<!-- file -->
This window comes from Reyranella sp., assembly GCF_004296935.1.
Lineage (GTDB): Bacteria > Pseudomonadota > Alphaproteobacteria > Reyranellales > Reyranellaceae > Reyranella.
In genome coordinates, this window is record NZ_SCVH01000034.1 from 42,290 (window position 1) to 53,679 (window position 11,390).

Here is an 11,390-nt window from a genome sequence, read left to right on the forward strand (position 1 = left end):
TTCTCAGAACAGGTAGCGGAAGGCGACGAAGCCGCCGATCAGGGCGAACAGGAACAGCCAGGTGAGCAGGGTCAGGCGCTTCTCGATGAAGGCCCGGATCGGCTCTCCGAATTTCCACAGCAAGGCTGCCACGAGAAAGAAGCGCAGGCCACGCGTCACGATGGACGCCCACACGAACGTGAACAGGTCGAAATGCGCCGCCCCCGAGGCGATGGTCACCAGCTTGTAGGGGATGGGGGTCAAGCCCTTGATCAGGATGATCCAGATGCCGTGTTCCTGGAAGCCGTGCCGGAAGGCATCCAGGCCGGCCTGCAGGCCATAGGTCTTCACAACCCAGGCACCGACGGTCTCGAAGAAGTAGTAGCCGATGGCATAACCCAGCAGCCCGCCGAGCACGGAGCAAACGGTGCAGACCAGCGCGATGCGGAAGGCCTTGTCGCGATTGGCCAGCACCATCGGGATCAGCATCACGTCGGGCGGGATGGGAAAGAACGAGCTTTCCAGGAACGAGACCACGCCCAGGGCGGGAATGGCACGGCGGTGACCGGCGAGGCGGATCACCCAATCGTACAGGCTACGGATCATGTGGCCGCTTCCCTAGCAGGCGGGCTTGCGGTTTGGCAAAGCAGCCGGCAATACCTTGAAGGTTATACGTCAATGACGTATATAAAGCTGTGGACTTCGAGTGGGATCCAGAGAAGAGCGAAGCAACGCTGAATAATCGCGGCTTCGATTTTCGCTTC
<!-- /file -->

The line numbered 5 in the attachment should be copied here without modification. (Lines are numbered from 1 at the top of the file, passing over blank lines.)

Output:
TTCTCAGAACAGGTAGCGGAAGGCGACGAAGCCGCCGATCAGGGCGAACAGGAACAGCCAGGTGAGCAGGGTCAGGCGCTTCTCGATGAAGGCCCGGATCGGCTCTCCGAATTTCCACAGCAAGGCTGCCACGAGAAAGAAGCGCAGGCCACGCGTCACGATGGACGCCCACACGAACGTGAACAGGTCGAAATGCGCCGCCCCCGAGGCGATGGTCACCAGCTTGTAGGGGATGGGGGTCAAGCCCTTGATCAGGATGATCCAGATGCCGTGTTCCTGGAAGCCGTGCCGGAAGGCATCCAGGCCGGCCTGCAGGCCATAGGTCTTCACAACCCAGGCACCGACGGTCTCGAAGAAGTAGTAGCCGATGGCATAACCCAGCAGCCCGCCGAGCACGGAGCAAACGGTGCAGACCAGCGCGATGCGGAAGGCCTTGTCGCGATTGGCCAGCACCATCGGGATCAGCATCACGTCGGGCGGGATGGGAAAGAACGAGCTTTCCAGGAACGAGACCACGCCCAGGGCGGGAATGGCACGGCGGTGACCGGCGAGGCGGATCACCCAATCGTACAGGCTACGGATCATGTGGCCGCTTCCCTAGCAGGCGGGCTTGCGGTTTGGCAAAGCAGCCGGCAATACCTTGAAGGTTATACGTCAATGACGTATATAAAGCTGTGGACTTCGAGTGGGATCCAGAGAAGAGCGAAGCAACGCTGAATAATCGCGGCTTCGATTTTCGCTTC